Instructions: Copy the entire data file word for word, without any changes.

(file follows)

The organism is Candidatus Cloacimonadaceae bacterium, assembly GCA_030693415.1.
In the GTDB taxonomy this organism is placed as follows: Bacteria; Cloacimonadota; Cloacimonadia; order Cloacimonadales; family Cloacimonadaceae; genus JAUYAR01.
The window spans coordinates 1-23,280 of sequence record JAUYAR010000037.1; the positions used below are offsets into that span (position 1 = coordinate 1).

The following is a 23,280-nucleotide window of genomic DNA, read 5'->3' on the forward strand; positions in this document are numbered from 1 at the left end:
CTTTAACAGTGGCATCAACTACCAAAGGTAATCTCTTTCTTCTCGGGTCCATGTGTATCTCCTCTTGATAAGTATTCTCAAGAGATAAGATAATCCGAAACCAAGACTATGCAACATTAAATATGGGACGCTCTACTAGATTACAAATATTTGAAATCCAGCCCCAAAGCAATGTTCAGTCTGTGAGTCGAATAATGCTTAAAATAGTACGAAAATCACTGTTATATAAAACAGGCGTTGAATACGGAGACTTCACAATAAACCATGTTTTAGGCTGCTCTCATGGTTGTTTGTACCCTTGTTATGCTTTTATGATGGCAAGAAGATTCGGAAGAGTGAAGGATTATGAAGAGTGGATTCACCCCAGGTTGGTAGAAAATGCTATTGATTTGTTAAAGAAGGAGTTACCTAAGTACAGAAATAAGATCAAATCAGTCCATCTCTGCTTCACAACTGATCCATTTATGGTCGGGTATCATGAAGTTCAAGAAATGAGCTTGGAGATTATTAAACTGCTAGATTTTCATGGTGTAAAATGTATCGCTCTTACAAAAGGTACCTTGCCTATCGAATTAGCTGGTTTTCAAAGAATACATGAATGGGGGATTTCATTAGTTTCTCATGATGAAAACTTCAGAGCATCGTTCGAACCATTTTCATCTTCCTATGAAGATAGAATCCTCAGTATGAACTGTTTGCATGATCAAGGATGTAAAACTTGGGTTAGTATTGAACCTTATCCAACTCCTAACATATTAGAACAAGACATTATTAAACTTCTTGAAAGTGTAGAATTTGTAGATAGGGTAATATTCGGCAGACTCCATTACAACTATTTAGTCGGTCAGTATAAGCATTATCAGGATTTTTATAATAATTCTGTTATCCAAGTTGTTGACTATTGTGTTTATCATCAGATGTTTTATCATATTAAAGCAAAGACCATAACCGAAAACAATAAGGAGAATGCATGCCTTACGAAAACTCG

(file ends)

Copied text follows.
The organism is Candidatus Cloacimonadaceae bacterium, assembly GCA_030693415.1.
In the GTDB taxonomy this organism is placed as follows: Bacteria; Cloacimonadota; Cloacimonadia; order Cloacimonadales; family Cloacimonadaceae; genus JAUYAR01.
The window spans coordinates 1-23,280 of sequence record JAUYAR010000037.1; the positions used below are offsets into that span (position 1 = coordinate 1).

The following is a 23,280-nucleotide window of genomic DNA, read 5'->3' on the forward strand; positions in this document are numbered from 1 at the left end:
CTTTAACAGTGGCATCAACTACCAAAGGTAATCTCTTTCTTCTCGGGTCCATGTGTATCTCCTCTTGATAAGTATTCTCAAGAGATAAGATAATCCGAAACCAAGACTATGCAACATTAAATATGGGACGCTCTACTAGATTACAAATATTTGAAATCCAGCCCCAAAGCAATGTTCAGTCTGTGAGTCGAATAATGCTTAAAATAGTACGAAAATCACTGTTATATAAAACAGGCGTTGAATACGGAGACTTCACAATAAACCATGTTTTAGGCTGCTCTCATGGTTGTTTGTACCCTTGTTATGCTTTTATGATGGCAAGAAGATTCGGAAGAGTGAAGGATTATGAAGAGTGGATTCACCCCAGGTTGGTAGAAAATGCTATTGATTTGTTAAAGAAGGAGTTACCTAAGTACAGAAATAAGATCAAATCAGTCCATCTCTGCTTCACAACTGATCCATTTATGGTCGGGTATCATGAAGTTCAAGAAATGAGCTTGGAGATTATTAAACTGCTAGATTTTCATGGTGTAAAATGTATCGCTCTTACAAAAGGTACCTTGCCTATCGAATTAGCTGGTTTTCAAAGAATACATGAATGGGGGATTTCATTAGTTTCTCATGATGAAAACTTCAGAGCATCGTTCGAACCATTTTCATCTTCCTATGAAGATAGAATCCTCAGTATGAACTGTTTGCATGATCAAGGATGTAAAACTTGGGTTAGTATTGAACCTTATCCAACTCCTAACATATTAGAACAAGACATTATTAAACTTCTTGAAAGTGTAGAATTTGTAGATAGGGTAATATTCGGCAGACTCCATTACAACTATTTAGTCGGTCAGTATAAGCATTATCAGGATTTTTATAATAATTCTGTTATCCAAGTTGTTGACTATTGTGTTTATCATCAGATGTTTTATCATATTAAAGCAAAGACCATAACCGAAAACAATAAGGAGAATGCATGCCTTACGAAAACTCG